The one area in which I would have liked to have seen a deeper discussion was the issue of the larger context of Catholic-Protestant rivalry throughout Europe. Although Barone is right about the extent of the Counter-Reformation's successes by the time of the Stuart succession crisis, and the resultant siege mentality this produced in Britain and the Netherlands, in fact the religious wars were over at that point. The Catholic Church had essentially reconsolidated itself within the limes of the Western Roman Empire, and although it was always hopeful of further progress against Protestantism, it was not actively pushing it. The Vatican, in fact, was primarily concerned with preventing France from gaining hegemony within the Catholic world and thus establishing the dominance of civil power over churchly affairs -- from what we now know, they were very justified in doing so. Thus the Vatican saw James II as a French pawn and preferred his defeat -- which is why the Pope ordered a Te Deum sung when King Billy prevailed at the Boyne -- a fact not always well-known in contemporary Northern Ireland.
The Protestants in England and Scotland were viewing the situation through the lens of 1588, and so were really boxing with historical ghosts. It was not that there wasn't a real danger of extinction of Parliamentary government -- but that danger stemmed from the new post-Renaissance centralist ideology of "benevolent" despotism. Ironically, Phillip II of Spain, the master of the Armada, had actually been reasonably observant of English constitutionalism when he had been in England as consort to Mary -- far more so than a Stuart raised in a Bourbon court might have eventually been. The conflict of 1588 was a religious struggle waged on a constitutional pretext -- the legitimacy of Elizabeth's succession to the throne. The conflict of 1688 was a constitutional struggle with a religious pretext -- James's Catholicism. This is the difference a hundred years made.
This boxing with historical ghosts seems to be a generic Anglosphere bug. The American revolutionaries were similarly attributing to George III the ambitions of James II, which was just absurd, although the Quebec Act seemed on the surface like a parallel to James's use of the Irish to buttress his power vis-a-vis Parliament. Ironically the English constitutionalist objection to the American assertions of autonomy for their legislatures recalled James's triangulation of the English, Scottish, and Irish parliaments to reclaim power for himself. Both sides in the American war of independence were thus claiming the Revolution's mantle.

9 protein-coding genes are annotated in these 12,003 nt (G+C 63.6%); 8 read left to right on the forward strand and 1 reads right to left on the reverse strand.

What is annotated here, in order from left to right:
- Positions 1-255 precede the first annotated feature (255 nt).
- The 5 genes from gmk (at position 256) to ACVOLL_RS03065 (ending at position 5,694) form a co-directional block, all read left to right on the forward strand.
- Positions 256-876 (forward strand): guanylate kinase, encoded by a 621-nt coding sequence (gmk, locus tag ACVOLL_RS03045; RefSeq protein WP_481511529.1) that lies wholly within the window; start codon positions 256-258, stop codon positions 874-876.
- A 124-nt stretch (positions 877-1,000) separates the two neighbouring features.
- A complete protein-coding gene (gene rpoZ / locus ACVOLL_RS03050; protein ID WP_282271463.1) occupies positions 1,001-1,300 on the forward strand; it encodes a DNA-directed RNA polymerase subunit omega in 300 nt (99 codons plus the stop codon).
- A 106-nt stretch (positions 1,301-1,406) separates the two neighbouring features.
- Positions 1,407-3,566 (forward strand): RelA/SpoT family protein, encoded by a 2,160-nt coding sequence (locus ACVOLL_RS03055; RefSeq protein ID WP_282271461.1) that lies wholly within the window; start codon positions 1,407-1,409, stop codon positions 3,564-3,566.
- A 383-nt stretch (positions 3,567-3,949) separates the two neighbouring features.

For the American reader, the big payoff is at the end, where Barone makes it clear how much the events of 1688 overhung the events of 1776 and 1789. Imagine if you will that the states of the American South attempted to secede from the Union tomorrow. No matter what the causes, it would be impossible for the legacy of 1861-65 not to overhang our perception of such an event and color our views of it. Now consider that the American Civil War happpened almost a century and a half ago. Then recall that in 1776, the Glorious Revolution was a mere 88 years in the past. A long-lived man or woman in that year could have related firsthand childhood memories of the events. Perhaps some Minutemen in Boston were able to hear an ancient relate, firsthand, the memories of the Boston crowd confronting James II's appointee, Edmund Andros, as Hawthorne later imagined it. Certainly most adults had heard their parents' or grandparents' accounts of the Glorious Revolution and its events in America, and it was that Revolution that was taken as the model for our own; its battle-cries and slogans borrowed, its Bill of Rights evoked and later imitated.
Barone's book comes as a welcome addition, in this four-hundredth anniversary of the Anglosphere's planting in America, and the three-hundredth anniversary of the first of the four great Unions of the Anglosphere, of the new and growing realization of the essential continuity and identity of the Anglosphere's culture and politics.Posted by James C. Bennett at July 11, 2007 04:00 PM